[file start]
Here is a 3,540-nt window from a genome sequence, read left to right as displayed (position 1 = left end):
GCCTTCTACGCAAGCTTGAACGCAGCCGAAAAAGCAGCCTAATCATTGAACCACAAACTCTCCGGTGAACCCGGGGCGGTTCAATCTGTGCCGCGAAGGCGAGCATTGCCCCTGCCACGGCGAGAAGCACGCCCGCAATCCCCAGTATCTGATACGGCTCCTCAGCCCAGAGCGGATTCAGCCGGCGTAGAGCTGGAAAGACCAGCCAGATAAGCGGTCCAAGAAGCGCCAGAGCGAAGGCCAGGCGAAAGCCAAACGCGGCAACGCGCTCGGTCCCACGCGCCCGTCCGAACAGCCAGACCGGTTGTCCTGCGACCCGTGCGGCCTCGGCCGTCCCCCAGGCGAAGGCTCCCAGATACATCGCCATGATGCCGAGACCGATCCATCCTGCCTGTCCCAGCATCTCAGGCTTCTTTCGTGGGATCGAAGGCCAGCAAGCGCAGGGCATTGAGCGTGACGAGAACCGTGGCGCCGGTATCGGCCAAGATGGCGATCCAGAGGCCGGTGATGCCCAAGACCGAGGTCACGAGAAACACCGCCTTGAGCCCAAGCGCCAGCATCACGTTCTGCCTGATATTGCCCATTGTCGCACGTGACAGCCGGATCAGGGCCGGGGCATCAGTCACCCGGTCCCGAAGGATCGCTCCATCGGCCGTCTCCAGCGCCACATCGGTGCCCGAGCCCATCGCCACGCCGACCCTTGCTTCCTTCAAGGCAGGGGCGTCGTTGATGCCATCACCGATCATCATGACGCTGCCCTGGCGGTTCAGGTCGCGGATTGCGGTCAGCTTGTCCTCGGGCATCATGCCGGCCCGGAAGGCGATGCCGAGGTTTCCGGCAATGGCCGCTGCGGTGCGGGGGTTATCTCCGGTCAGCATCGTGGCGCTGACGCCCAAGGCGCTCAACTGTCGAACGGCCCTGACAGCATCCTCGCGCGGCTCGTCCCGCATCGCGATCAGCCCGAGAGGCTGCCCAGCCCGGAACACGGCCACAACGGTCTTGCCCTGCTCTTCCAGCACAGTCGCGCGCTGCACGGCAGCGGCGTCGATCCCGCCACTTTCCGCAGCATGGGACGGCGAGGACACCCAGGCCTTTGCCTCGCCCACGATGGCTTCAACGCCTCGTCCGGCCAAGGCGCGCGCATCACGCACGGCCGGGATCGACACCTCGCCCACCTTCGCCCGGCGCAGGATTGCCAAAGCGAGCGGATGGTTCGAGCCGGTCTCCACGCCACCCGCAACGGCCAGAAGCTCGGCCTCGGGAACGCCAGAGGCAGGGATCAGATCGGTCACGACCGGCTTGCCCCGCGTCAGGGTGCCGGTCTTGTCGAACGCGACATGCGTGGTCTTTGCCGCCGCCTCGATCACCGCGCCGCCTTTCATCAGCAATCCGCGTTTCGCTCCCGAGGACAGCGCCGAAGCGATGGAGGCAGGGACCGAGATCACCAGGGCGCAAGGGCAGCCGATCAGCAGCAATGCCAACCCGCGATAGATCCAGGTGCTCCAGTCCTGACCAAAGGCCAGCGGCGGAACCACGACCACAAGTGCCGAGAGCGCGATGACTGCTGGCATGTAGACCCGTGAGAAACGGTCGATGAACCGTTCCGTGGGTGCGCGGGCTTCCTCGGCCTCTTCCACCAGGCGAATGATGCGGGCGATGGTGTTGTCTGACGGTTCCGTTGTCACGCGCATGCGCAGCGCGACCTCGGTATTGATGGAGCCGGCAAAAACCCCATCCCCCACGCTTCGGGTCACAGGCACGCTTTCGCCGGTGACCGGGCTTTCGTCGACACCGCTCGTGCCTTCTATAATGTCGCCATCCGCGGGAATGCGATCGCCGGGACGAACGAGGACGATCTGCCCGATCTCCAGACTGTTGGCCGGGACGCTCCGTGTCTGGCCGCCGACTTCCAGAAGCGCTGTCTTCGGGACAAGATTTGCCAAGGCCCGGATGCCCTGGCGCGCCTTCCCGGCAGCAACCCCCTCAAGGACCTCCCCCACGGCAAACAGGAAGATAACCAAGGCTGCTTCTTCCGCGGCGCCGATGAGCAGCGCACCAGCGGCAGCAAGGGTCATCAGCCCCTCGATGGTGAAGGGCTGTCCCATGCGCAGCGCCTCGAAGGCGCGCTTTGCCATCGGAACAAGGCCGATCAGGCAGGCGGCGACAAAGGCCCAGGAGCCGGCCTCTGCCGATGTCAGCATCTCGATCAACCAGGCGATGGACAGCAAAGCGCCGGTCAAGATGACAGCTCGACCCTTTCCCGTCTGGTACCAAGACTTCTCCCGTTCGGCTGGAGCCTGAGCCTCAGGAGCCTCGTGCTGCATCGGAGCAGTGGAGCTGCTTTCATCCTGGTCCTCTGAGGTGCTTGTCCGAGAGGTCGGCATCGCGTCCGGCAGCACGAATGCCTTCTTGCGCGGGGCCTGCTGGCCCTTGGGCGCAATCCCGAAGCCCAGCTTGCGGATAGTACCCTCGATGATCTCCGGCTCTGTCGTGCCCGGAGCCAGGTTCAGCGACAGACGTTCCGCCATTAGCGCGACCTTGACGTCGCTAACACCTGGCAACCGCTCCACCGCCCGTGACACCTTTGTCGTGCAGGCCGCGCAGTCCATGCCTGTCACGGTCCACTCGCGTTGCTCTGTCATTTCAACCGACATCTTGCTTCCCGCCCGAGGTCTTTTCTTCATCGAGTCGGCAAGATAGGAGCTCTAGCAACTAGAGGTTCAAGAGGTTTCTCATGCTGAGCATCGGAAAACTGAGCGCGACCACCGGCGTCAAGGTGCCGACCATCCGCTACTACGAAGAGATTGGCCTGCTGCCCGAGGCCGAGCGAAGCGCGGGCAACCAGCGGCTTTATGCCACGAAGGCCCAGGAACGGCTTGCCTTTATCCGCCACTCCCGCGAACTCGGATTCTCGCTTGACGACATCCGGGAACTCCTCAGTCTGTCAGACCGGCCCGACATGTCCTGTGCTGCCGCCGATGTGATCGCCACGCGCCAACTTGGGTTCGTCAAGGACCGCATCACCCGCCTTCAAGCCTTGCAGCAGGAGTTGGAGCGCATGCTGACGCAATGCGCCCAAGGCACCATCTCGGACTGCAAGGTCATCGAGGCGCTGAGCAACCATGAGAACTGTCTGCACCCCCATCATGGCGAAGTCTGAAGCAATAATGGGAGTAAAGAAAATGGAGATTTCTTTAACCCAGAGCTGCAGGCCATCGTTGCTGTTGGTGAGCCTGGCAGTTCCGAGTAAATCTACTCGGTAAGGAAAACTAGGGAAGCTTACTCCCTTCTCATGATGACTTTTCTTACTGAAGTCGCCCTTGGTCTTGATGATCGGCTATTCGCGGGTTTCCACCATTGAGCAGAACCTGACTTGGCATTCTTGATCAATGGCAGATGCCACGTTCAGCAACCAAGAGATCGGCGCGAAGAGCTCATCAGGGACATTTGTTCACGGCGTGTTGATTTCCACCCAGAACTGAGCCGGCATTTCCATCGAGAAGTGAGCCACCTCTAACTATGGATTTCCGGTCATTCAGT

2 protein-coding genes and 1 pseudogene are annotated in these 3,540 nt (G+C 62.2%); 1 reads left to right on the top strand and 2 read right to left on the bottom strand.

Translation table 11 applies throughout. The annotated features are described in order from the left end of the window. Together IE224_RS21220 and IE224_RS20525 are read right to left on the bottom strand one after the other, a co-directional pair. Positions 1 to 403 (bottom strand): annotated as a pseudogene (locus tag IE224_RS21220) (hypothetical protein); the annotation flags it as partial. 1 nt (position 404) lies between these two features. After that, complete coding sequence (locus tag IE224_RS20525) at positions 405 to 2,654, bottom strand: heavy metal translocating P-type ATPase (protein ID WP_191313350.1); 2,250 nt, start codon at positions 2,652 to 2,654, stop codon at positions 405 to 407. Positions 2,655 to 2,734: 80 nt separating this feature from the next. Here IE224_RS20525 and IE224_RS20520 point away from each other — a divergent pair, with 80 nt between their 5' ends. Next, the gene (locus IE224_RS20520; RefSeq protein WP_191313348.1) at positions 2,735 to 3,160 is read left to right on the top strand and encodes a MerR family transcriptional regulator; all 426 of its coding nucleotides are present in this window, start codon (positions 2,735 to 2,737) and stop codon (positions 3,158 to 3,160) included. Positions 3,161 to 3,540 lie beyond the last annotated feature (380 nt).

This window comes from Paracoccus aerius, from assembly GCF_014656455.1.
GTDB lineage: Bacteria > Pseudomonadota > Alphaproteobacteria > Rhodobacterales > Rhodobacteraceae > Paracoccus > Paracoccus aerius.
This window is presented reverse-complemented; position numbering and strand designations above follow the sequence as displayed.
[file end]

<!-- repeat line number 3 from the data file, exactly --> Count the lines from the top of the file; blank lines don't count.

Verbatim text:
2 protein-coding genes and 1 pseudogene are annotated in these 3,540 nt (G+C 62.2%); 1 reads left to right on the top strand and 2 read right to left on the bottom strand.